This novel is about a teenage girl, Ann Holmes, who claims to see the Virgin Mary. A sixteen-year-old runaway, Ann is an itinerant mushroom picker who lives in a tent. But on a November afternoon, in the foggy woods of North Fork, Washington, the Virgin comes to her, clear as day. Father Collins--a young priest new to North Fork--finds Ann disturbingly alluring. But it is up to him to evaluate--impartially--the veracity of Ann's sightings: Are they delusions, or a true calling to God? As word spreads and thousands, including the press, converge upon the town, Carolyn Greer, a smart-talking fellow mushroomer, becomes Ann's disciple of sorts, as well as her impromptu publicity manager. And Tom Cross, an embittered logger who has been out of work since his son was paralyzed in a terrible accident, finds in Ann's visions a last chance for redemption for both himself and his son. As Father Collins searches his own soul and Ann's, as Carolyn struggles with her less than admirable intentions, as Tom alternates between despair and hope, Our Lady of the Forest tells a suspenseful, often wryly humorous, and deeply involving story of faith at a contemporary crossroads.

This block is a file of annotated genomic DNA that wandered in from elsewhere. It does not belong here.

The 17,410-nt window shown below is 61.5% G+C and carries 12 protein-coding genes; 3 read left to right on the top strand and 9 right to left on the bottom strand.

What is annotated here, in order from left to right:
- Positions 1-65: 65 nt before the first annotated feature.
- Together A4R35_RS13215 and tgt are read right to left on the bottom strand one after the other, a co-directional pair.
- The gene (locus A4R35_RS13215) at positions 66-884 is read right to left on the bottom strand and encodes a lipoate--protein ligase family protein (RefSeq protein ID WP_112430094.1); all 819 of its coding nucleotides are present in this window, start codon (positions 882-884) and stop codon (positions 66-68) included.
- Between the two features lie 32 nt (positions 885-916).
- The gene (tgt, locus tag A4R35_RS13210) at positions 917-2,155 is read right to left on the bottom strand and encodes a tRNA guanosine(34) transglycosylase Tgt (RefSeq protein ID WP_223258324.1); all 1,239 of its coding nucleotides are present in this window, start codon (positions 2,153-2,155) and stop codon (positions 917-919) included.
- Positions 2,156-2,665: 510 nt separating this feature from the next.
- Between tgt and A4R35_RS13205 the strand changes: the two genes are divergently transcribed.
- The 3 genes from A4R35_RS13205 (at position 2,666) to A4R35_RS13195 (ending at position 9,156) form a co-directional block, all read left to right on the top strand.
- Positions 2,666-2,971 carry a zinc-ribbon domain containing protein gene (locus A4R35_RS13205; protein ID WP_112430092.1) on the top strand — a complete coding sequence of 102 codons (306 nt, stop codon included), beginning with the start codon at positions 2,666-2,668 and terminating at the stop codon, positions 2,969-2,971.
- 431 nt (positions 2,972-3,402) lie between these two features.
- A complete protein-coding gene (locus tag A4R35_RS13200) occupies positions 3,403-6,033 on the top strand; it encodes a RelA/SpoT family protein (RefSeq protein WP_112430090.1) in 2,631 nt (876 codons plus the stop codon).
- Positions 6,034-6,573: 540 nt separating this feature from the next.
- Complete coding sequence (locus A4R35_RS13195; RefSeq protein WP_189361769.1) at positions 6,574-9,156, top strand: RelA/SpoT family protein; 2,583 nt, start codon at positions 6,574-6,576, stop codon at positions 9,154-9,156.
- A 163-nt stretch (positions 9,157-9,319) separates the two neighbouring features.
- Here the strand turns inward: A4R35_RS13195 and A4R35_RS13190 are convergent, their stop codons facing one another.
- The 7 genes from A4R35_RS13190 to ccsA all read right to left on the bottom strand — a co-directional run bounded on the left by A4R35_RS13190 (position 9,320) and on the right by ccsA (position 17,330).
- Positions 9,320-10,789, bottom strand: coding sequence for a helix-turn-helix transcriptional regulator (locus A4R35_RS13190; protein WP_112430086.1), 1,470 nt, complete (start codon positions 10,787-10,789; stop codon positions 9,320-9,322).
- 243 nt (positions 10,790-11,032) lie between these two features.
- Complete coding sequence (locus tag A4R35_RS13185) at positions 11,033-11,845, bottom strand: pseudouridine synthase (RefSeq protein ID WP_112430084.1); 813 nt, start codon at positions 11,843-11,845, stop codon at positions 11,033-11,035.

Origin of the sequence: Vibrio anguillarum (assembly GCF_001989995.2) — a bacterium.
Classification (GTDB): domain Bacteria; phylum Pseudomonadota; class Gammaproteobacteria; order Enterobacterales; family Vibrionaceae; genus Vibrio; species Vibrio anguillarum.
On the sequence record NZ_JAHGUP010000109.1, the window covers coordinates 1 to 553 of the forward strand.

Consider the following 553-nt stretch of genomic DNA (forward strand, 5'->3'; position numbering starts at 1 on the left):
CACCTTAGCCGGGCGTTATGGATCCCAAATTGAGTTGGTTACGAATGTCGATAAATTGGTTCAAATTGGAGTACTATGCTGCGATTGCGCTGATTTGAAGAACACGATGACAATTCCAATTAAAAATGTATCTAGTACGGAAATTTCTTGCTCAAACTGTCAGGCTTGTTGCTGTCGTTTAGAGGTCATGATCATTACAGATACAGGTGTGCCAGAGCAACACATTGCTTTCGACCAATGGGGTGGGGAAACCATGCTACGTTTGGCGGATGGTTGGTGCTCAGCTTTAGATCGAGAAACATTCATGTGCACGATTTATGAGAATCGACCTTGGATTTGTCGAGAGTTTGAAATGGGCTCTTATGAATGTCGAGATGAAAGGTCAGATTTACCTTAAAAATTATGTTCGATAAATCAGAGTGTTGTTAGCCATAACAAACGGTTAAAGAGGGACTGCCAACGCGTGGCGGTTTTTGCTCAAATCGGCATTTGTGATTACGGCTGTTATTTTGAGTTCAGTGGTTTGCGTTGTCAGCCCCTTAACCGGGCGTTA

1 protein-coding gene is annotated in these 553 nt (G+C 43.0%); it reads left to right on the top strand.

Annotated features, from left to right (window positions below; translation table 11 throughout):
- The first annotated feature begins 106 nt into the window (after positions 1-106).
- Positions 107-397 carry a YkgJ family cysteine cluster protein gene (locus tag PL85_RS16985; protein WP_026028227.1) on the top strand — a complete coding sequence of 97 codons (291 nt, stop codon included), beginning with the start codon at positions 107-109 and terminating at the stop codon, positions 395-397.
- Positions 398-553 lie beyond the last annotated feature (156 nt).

Guterson is genuine, vivid, and unblinking in portraying the various players. And the cupidity - both in its lustful and avaricious meanings - shows through in this closely- and well-observed story.
Nothing in the story justifies its development into 320+ pages. A real pain to get through.